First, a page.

Laboratory Rotations

In addition to course work, all doctoral degree students are expected to perform 2-3 separate laboratory rotations during the first year (MEDS 6496). Students who want to explore research in neuroscience are encouraged to perform these rotations in laboratories of Neuroscience Graduate Training Program faculty. Students should confer with their first year faculty advisors in choosing a laboratory for rotation research. Students on assistantships from the Graduate Program Committee must obtain permission from their first year advisors to register for laboratory rotation. Registration requires a lab rotation form.

It should be recognized that research rotations are a combination of two components: 1) The work obligation for the graduate research assistantship that provides the student’s stipend and tuition waiver; and 2) A graded course (MEDS 6496) for which students earn 1 credit in each semester of the first year. The laboratory of the rotation research project will become the student’s home base during this time of exciting exploration. Thus, when students are not in class, they will be in the laboratory working on the rotation research project. Balancing the demands of course work and the rotation research is essential to a successful laboratory rotation.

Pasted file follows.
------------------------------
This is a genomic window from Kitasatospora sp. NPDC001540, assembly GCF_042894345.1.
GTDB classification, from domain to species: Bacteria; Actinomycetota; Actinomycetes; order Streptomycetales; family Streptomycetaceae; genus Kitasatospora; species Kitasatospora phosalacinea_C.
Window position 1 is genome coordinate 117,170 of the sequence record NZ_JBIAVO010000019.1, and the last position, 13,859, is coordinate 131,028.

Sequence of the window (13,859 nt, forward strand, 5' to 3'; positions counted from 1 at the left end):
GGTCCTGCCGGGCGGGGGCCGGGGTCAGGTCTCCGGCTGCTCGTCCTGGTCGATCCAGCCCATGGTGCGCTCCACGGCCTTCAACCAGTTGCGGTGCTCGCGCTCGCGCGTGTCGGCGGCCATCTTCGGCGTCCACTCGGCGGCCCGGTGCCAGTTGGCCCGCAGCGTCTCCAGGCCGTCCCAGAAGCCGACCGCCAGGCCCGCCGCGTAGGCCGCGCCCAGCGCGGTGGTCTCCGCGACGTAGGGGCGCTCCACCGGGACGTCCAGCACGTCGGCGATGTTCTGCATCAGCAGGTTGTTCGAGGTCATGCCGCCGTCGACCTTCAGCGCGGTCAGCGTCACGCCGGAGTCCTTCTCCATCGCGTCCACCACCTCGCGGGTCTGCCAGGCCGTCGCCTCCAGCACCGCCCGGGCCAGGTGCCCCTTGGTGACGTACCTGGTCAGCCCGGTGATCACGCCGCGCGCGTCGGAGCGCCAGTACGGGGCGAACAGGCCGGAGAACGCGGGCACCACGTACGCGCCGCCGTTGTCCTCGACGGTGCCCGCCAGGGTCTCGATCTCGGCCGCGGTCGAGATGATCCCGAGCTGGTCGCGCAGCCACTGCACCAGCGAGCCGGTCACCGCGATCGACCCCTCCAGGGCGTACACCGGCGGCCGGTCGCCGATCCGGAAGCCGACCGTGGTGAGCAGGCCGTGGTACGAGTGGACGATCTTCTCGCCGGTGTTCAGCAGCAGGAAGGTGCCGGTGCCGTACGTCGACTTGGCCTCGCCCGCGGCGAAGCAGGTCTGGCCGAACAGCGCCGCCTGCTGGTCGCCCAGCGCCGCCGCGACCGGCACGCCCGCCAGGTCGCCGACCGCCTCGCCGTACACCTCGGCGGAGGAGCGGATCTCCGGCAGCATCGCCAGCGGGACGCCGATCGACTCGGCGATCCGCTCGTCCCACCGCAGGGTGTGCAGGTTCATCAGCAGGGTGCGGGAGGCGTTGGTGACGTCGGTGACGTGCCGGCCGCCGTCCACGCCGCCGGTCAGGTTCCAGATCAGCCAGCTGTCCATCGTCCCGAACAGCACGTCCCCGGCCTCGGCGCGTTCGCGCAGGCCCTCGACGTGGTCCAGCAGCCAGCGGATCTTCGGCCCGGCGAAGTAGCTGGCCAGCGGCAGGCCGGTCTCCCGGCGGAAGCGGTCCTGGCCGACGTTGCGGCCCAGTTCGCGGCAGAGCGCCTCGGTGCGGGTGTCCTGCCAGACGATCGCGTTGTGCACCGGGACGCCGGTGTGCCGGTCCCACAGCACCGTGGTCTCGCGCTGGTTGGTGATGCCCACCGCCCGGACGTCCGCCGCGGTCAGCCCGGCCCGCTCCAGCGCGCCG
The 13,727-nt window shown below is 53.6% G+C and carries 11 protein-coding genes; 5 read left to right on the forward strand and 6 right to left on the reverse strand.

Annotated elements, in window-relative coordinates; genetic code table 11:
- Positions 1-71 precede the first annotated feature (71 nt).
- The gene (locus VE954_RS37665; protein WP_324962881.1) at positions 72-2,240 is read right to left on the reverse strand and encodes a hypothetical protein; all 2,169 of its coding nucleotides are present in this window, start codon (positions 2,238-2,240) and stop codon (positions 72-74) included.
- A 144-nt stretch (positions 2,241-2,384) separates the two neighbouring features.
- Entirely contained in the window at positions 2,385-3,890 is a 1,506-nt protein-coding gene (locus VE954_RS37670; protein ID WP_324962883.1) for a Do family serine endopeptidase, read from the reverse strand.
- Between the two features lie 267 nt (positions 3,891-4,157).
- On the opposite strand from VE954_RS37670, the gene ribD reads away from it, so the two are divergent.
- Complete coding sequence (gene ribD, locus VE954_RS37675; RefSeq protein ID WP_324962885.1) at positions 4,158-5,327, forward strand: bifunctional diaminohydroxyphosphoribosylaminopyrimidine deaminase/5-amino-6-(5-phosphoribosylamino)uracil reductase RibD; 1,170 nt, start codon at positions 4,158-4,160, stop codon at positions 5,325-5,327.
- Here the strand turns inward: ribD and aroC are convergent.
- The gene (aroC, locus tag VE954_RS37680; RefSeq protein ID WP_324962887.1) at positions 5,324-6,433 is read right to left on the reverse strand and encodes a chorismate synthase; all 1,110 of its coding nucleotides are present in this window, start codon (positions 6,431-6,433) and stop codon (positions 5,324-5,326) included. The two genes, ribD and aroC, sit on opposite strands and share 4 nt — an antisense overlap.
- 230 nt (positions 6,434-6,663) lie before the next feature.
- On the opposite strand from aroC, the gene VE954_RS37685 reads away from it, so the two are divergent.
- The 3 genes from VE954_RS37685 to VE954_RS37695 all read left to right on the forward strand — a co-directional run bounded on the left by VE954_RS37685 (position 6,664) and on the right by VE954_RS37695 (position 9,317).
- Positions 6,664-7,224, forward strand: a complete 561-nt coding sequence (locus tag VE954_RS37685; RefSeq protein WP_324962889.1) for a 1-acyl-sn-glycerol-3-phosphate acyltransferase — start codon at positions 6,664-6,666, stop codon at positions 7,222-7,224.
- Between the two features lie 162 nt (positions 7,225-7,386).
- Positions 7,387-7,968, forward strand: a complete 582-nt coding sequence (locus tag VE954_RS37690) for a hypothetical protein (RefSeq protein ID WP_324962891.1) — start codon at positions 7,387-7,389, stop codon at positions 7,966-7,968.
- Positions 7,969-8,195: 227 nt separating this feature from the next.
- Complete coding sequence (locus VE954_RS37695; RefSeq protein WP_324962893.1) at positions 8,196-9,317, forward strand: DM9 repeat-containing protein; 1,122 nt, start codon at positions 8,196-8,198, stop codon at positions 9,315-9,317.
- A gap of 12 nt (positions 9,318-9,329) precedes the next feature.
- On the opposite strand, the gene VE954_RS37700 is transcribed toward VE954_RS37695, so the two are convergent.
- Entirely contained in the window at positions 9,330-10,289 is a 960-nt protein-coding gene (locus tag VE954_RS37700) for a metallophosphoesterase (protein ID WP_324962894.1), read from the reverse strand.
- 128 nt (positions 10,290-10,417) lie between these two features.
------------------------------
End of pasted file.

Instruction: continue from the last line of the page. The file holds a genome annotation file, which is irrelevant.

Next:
At the end of the semester, students present a short, 15-minute talk to fellow students and faculty describing the background, goals, and findings of the rotation research project. All students performing rotation research projects in neuroscience program laboratories are also required to prepare a rotation report, which is a written abstract summary of the laboratory rotation project (two-thirds of a page). This report, which is submitted during the week preceding the rotation talk, is signed by the rotation faculty advisor and forwarded to the associate director for review by the Student Progress Committee. Grades are contingent on receipt of the rotation report.

Laboratory rotations serve two important purposes. First, they enhance the breadth of the graduate educational experience in the first year by exposing students to new techniques and paradigms and providing training in proper experimental design and analysis. Successful performance in classes depends on a good grasp of the scientific method and an ability to understand and interpret experiments. Second, rotations afford students an intensive opportunity to learn about the research of laboratories that could become their thesis laboratory. Thus, the benefit of a laboratory rotation is not only intellectual. It could have tremendous practical impact on the student’s ability to move quickly into the thesis research project. Moreover, effort invested and expertise gained from carefully chosen laboratory rotations could result in great dividends for the rest of the student’s graduate career. Finally, the rotation project will let the student become sufficiently engaged in the performance of a research project to determine whether he or she has the passion for research that is necessary for successful scientific careers in academics or industry.